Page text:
As Marxists, we fight for every gain that working people can win under capitalism. This can be seen in our leadership in the fight for $15, with Socialist Alternative member and Seattle City Councilmember Kshama Sawant leading Seattle to become the first major city to pass a $15 minimum wage. In July of this year, we helped make Minneapolis the first Midwest city to pass $15, this time under the leadership of socialist City Council candidate Ginger Jentzen. And in July, Sawant and Seattle Socialist Alternative helped bring about another nationally important victory, this time passing a local measure to tax the richto help fund affordable housing, education and other vital services.
But as Kshama herself has pointed out:
There are limits to reforming a system that is dominated by these massive and rapacious corporations. On the basis of capitalism, victories like raising the minimum wage are only temporary. Big business has many tools to make us pay for the crisis of their system.
After World War II, in an era of reconstruction and huge economic growth, and under the enormous pressures of mass socialist and communist parties and radical labor struggles, important gains for working people were won in most Western countries. But the tenuous economic landscape of today is radically different, with capitalism incapable of enjoying a sustained upswing, relentlessly attacking unions and working conditions, and demanding deep cuts to social services in order to just maintain profitability and survive.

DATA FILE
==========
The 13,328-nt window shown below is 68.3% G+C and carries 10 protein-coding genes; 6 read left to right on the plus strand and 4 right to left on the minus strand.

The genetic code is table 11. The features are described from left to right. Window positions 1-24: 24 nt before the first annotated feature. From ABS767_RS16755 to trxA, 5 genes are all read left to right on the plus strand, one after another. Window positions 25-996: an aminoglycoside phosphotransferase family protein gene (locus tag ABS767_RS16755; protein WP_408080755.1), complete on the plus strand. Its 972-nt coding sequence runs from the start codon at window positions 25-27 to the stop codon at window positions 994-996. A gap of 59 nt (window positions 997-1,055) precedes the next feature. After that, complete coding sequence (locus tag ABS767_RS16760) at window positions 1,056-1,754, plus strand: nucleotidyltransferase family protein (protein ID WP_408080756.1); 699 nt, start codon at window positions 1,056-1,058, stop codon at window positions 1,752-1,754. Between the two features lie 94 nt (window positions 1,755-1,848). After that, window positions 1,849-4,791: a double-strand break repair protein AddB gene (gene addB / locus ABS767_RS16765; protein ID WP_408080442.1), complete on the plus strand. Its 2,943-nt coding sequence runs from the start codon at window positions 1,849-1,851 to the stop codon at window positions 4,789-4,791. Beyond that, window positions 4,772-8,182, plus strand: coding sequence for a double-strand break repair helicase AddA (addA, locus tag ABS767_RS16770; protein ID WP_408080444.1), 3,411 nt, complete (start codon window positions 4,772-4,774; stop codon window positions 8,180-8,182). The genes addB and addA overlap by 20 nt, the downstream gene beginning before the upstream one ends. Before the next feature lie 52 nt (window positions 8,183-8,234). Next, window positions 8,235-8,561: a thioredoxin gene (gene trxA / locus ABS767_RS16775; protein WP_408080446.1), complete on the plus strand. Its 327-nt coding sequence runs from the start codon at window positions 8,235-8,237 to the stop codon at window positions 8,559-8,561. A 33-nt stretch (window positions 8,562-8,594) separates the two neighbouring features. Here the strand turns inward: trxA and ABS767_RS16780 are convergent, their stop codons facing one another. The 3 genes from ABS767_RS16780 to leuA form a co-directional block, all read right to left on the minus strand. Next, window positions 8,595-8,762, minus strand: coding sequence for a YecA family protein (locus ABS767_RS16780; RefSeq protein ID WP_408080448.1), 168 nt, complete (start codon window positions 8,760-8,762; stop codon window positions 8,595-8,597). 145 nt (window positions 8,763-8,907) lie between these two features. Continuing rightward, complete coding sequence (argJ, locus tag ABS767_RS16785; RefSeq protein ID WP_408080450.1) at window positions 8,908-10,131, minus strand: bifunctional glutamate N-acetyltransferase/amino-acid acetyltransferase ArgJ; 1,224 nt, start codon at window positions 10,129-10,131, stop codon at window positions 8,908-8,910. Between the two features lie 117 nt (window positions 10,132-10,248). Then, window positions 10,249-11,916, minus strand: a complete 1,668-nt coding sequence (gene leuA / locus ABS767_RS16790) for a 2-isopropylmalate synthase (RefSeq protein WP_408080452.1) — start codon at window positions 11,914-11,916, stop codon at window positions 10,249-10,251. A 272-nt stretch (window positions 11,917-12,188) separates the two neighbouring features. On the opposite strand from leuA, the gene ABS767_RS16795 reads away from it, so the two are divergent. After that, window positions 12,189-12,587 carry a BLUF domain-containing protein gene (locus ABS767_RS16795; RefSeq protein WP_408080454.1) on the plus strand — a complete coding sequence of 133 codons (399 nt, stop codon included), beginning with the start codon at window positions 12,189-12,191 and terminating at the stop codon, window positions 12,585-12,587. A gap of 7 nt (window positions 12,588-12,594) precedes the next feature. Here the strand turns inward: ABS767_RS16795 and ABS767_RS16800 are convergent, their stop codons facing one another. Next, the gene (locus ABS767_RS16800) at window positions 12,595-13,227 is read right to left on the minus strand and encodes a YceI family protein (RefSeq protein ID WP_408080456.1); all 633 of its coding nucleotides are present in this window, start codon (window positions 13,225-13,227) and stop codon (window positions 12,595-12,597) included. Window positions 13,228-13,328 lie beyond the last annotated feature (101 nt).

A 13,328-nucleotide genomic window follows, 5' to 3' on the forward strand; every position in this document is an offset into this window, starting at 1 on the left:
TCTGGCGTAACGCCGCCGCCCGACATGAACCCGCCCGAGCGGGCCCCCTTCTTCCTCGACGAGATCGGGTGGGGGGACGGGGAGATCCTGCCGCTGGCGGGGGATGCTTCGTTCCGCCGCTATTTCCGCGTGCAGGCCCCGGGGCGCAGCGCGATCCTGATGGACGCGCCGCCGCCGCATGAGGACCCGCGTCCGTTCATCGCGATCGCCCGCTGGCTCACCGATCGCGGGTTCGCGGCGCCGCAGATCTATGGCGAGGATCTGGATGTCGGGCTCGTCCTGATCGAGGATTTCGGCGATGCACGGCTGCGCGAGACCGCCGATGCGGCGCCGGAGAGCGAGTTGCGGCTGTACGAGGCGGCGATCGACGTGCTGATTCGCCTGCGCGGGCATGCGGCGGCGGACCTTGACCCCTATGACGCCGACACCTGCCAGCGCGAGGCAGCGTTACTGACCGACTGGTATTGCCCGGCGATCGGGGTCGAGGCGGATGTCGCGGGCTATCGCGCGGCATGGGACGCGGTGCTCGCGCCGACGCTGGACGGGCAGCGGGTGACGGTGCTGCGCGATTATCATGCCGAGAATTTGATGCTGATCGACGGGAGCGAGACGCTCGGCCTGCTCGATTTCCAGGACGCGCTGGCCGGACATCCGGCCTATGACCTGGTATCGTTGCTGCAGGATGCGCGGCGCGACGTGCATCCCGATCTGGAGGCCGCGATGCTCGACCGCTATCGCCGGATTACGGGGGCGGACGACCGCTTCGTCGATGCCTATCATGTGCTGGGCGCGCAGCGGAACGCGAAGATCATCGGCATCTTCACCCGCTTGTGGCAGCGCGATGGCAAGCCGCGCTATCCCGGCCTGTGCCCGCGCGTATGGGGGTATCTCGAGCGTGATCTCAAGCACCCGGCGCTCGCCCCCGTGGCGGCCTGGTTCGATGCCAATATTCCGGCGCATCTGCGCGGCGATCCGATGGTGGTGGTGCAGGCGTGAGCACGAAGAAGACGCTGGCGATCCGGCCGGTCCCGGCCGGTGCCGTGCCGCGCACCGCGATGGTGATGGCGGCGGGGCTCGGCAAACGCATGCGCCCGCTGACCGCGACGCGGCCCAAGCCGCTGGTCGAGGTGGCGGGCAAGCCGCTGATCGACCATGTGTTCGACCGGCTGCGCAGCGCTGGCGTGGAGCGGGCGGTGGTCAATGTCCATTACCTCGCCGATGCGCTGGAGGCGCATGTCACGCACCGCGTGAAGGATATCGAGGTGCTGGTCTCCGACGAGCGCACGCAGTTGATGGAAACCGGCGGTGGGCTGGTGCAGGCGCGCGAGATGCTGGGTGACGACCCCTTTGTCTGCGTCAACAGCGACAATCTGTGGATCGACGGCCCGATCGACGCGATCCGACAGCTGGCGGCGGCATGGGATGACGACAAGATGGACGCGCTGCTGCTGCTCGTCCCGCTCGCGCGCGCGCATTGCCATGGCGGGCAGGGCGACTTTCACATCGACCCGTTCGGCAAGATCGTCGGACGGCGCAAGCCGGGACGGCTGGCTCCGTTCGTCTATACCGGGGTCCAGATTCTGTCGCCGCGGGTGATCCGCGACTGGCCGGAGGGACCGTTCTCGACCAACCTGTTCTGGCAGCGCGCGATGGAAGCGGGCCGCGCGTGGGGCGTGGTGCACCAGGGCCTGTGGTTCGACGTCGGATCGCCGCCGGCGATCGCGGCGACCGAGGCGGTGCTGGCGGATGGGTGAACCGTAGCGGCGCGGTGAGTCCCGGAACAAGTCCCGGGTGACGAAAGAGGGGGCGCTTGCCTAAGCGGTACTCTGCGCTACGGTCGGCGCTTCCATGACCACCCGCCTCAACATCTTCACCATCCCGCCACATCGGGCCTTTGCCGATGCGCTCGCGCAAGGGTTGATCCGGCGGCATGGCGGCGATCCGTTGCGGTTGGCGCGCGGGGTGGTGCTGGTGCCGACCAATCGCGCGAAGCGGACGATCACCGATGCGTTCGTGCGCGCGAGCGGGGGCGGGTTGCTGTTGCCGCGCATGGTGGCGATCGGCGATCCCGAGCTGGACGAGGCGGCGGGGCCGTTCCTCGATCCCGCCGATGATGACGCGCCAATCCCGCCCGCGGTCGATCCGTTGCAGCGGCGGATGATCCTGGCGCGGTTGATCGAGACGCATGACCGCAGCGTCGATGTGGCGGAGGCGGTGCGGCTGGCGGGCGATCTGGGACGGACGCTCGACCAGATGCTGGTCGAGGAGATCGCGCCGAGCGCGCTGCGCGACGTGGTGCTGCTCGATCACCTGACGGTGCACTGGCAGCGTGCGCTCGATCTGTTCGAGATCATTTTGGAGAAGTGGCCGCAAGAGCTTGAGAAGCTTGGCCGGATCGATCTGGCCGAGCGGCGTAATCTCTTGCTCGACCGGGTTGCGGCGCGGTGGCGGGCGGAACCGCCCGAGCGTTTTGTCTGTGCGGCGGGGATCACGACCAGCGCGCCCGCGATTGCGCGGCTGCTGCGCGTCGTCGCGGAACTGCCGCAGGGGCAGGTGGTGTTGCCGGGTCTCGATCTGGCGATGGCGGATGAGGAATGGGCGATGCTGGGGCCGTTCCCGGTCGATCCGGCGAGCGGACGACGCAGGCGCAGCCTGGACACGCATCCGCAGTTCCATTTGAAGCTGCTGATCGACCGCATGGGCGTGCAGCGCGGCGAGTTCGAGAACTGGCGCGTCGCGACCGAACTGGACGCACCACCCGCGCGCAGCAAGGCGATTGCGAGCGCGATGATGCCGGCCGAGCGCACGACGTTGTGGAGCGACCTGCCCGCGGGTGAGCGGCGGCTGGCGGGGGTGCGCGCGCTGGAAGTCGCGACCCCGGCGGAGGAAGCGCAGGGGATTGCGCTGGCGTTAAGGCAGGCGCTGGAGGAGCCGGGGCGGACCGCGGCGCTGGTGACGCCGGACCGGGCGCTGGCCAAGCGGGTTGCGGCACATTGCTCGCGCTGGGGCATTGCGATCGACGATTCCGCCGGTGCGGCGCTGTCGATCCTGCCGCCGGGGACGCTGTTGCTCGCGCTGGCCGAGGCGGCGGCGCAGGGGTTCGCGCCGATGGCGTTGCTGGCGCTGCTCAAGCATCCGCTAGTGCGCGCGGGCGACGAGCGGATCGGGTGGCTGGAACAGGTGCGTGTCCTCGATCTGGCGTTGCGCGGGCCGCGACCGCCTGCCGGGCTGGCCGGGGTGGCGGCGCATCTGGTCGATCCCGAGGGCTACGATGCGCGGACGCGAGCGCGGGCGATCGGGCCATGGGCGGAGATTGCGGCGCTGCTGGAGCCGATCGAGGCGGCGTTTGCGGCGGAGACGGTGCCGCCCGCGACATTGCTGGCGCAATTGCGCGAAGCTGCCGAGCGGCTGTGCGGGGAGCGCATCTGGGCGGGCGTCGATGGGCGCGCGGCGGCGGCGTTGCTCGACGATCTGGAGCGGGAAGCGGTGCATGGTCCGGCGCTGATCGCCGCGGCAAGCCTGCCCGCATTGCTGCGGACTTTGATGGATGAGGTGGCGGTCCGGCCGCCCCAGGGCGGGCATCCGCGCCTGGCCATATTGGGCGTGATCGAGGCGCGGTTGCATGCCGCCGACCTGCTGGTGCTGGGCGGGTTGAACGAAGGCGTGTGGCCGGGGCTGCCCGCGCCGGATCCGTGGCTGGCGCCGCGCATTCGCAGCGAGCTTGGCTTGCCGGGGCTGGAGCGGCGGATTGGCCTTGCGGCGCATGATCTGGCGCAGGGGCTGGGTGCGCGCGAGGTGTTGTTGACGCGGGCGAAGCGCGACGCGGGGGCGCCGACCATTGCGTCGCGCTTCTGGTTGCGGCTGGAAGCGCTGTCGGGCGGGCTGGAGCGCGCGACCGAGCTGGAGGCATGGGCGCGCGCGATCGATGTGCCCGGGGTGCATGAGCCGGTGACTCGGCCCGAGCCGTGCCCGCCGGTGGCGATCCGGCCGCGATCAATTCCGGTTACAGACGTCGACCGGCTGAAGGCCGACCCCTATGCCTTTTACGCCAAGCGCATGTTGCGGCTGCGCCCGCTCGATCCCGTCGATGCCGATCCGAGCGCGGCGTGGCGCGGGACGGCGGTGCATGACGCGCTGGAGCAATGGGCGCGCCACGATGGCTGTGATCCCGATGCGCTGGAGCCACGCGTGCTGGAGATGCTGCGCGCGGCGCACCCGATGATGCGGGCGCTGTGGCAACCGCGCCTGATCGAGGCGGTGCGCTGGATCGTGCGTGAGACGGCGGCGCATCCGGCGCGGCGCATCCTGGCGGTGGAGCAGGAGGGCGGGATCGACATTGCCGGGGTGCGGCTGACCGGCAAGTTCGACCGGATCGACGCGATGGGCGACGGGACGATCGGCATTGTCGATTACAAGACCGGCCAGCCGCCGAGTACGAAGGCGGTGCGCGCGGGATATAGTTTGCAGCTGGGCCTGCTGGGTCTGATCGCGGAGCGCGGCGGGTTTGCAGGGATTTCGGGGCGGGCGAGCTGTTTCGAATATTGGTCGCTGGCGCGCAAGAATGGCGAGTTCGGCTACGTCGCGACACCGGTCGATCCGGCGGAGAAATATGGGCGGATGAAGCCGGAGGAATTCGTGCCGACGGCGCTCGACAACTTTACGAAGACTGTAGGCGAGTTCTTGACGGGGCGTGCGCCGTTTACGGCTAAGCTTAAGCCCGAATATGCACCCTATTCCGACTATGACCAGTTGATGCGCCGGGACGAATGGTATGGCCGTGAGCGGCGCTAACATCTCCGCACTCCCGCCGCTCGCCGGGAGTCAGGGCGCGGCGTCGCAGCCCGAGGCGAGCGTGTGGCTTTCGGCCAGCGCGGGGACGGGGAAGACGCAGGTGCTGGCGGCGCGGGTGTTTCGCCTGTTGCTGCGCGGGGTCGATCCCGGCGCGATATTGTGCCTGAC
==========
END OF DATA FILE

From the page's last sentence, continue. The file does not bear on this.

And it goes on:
Health care is one of many concrete issues that point toward a socialist solution. After enduring months of Republican threats to Medicaid‑which now covers 1 in 5 people‑ordinary Americans are increasingly coming to the conclusion that everyone should have health care as a right. The international experience shows that socialized medicine operates both more efficiently and provides far better health outcomes, with the U.S. system scoring consistently on the bottom rungs in study after study.
This is not because of U.S. nurses or doctors, who provide a high level of care, but because of the dysfunction and inefficiency of the broken, for-profit American system. This points to the need for a single-payer, Medicare-for-All alternative, which means putting the private insurance systems out of business altogether. We strongly support this. But as socialists we would go further, and call for bringing the hospital and pharmaceutical industries into democratic public ownership as well in order to end the subordination of human health and lives to profit.
But bringing the multi-trillion-dollar health care sector into public ownership will require a massive, determined movement of working people.
We face a deepening crisis of global climate change. Addressing it will require that we bring the massive, polluting energy industry into democratic public ownership as well and retool it for renewable energy. Because we can’t control what we don’t own. This also goes for the big banks, the airlines and other key sections of the economy. Bringing the top 500 corporations into democratic public ownership would represent a decisive step toward a socialist system where society can collectively decide how to allocate resources for human need.